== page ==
George Walford: Greens Under Beds
In Russia after 1917 the communist ideology seemed to be taking over from all the others; it frightened the establishment even in the USA. We now see the dwarf behind the giant’s mask; in Russia as elsewhere communists have remained a small minority. As each new ideology first appears on the world scene, and as each established ideology makes its entry among a population unfamiliar with it, it encounters a ‘pool’ of potential supporters ready to adopt it and grows rapidly until this has been absorbed; then it stops, settling into its place in the pyramid. After this it may fluctuate, but pressure from the other ideologies restrains these irregularities. The reformist ideology, and still more the revolutionary and repudiative ones, locate themselves in the upper part of the pyramid, among the small numbers.
This process gets repeated with each new issue offering scope for public ideological activity. It seemed for a time as if the conservationist movement was on its way to unseating old ways of thinking and acting. Now it is settling into place. It becomes daily more clear that the greens are following the same pattern of behaviour as the more directly political reliorists, reformers and revolutionaries, attitudes towards the ecology coming to show the normal ideological distribution. The eidodynamic / eidostatic divide appears as the distinction between ‘social ecologists,’ with proposals requiring radical social transformation, and ‘realists’, preferring more limited and short-term but more readily attainable objectives. As in political life generally, the more radical the changes demanded, the smaller the support received. (The advanced greens also emulate their more orthodox political colleagues in manifesting a tendency to do the splits: ‘Green parties in Europe have already torn themselves to shreds over questions of ideology.’ )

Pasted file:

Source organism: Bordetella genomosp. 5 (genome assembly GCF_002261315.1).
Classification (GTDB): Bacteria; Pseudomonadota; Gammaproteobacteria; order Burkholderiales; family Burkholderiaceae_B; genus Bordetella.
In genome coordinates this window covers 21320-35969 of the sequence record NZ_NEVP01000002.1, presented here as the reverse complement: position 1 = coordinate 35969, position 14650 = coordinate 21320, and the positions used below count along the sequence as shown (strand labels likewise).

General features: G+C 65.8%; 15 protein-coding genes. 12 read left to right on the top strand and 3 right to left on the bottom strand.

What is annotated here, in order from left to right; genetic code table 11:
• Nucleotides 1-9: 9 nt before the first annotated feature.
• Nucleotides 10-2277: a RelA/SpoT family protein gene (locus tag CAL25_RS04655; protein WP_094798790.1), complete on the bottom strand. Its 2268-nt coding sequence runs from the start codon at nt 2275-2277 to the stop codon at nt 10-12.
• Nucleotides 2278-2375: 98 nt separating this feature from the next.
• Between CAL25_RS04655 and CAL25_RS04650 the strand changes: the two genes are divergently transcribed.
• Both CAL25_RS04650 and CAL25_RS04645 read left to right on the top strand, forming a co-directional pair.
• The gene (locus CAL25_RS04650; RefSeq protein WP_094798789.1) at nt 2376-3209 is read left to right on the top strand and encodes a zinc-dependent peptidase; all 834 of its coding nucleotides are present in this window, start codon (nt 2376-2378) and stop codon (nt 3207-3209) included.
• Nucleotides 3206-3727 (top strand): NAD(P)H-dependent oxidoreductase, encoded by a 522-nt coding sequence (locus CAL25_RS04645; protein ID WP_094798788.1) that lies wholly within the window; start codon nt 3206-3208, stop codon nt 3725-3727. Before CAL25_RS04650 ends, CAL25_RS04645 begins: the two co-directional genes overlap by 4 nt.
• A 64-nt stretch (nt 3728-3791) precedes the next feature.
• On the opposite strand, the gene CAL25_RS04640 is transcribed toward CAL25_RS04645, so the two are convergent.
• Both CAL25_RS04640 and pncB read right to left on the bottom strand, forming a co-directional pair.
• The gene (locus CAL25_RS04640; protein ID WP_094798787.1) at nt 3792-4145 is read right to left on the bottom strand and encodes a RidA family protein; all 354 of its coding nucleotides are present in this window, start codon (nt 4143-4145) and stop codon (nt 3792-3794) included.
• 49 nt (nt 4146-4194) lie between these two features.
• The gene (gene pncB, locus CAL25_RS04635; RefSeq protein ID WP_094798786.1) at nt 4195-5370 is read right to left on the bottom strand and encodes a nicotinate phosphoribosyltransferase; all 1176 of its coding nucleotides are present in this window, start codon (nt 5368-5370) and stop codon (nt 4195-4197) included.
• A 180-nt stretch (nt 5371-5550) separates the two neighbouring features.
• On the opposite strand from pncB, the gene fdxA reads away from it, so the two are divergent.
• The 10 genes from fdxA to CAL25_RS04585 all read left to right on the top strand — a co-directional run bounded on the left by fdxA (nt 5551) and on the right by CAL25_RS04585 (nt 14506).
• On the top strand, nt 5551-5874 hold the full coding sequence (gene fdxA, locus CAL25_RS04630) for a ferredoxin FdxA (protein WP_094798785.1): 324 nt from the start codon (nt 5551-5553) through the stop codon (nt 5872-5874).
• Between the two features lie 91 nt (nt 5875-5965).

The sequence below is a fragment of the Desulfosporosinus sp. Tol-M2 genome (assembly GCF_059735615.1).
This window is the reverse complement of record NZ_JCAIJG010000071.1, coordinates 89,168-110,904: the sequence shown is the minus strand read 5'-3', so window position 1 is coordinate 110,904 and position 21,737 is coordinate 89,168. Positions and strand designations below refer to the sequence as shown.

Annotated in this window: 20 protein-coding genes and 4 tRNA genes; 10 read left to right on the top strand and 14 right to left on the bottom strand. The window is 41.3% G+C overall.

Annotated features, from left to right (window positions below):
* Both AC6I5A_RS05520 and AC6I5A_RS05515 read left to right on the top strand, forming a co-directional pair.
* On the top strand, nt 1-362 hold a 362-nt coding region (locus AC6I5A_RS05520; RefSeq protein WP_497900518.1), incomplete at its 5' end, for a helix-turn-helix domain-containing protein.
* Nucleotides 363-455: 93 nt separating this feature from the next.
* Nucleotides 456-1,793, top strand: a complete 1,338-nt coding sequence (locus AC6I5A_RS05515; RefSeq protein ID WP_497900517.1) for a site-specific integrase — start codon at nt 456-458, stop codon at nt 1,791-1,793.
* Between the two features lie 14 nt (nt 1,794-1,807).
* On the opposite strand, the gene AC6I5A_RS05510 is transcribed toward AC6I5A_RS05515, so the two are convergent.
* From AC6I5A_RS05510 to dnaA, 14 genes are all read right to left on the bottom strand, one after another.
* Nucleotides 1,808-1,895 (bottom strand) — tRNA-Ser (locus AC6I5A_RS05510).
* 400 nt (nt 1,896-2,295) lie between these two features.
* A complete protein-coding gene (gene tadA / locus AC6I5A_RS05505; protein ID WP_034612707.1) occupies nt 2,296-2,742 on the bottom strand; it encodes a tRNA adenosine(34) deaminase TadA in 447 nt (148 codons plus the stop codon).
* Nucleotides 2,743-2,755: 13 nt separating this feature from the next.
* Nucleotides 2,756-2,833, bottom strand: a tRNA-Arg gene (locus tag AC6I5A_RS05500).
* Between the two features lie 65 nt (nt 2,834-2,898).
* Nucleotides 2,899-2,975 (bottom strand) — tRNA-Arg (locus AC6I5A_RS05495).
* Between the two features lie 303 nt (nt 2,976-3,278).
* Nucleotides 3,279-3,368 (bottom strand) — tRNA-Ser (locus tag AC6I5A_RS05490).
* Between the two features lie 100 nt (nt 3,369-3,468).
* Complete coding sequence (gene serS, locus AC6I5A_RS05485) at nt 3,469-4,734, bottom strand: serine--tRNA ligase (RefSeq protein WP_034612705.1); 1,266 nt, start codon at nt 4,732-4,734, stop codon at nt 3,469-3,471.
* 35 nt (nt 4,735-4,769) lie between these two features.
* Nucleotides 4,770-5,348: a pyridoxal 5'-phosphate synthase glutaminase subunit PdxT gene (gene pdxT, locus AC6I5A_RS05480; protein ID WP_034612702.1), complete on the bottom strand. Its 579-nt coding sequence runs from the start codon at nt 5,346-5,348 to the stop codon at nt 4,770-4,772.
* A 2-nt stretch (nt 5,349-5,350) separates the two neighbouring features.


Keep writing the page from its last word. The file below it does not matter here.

IC has drawn attention, in various connections, to what we regret having to call eidostaticisation, and it turns up again here. At the 1992 conference of the Association of Social Anthropologists several papers condemned Mrs. Thatcher’s 1988 speech on the environment as ‘an appropriation of what had been until then a protest idiom.’ One speaker demanded ‘a new moral discourse’ to replace ‘the co-opted, degraded and “unsuccessful” orthodox environmentalism of our time.’  A movement taken up by the eidostatics loses the spirit and purpose that gave it value for its eidodynamic originators, but movements seldom if ever achieve their aims, or even approach them, without undergoing this ‘degradation.’
There is little reason for the establishment to worry more about the greens than about the reds. Whether its members need to worry about what industry is doing to the planet is a different matter, but with the reformers and revolutionaries drumming it into us how well our rulers have looked after their own interests so far, why should we expect them to lose this ability now? And they can hardly preserve the environment for their own benefit without saving it for the rest of us.
 S. Mills, TLS 26 June.
 Anthropology Today, June.
from Ideological Commentary 57, August 1992.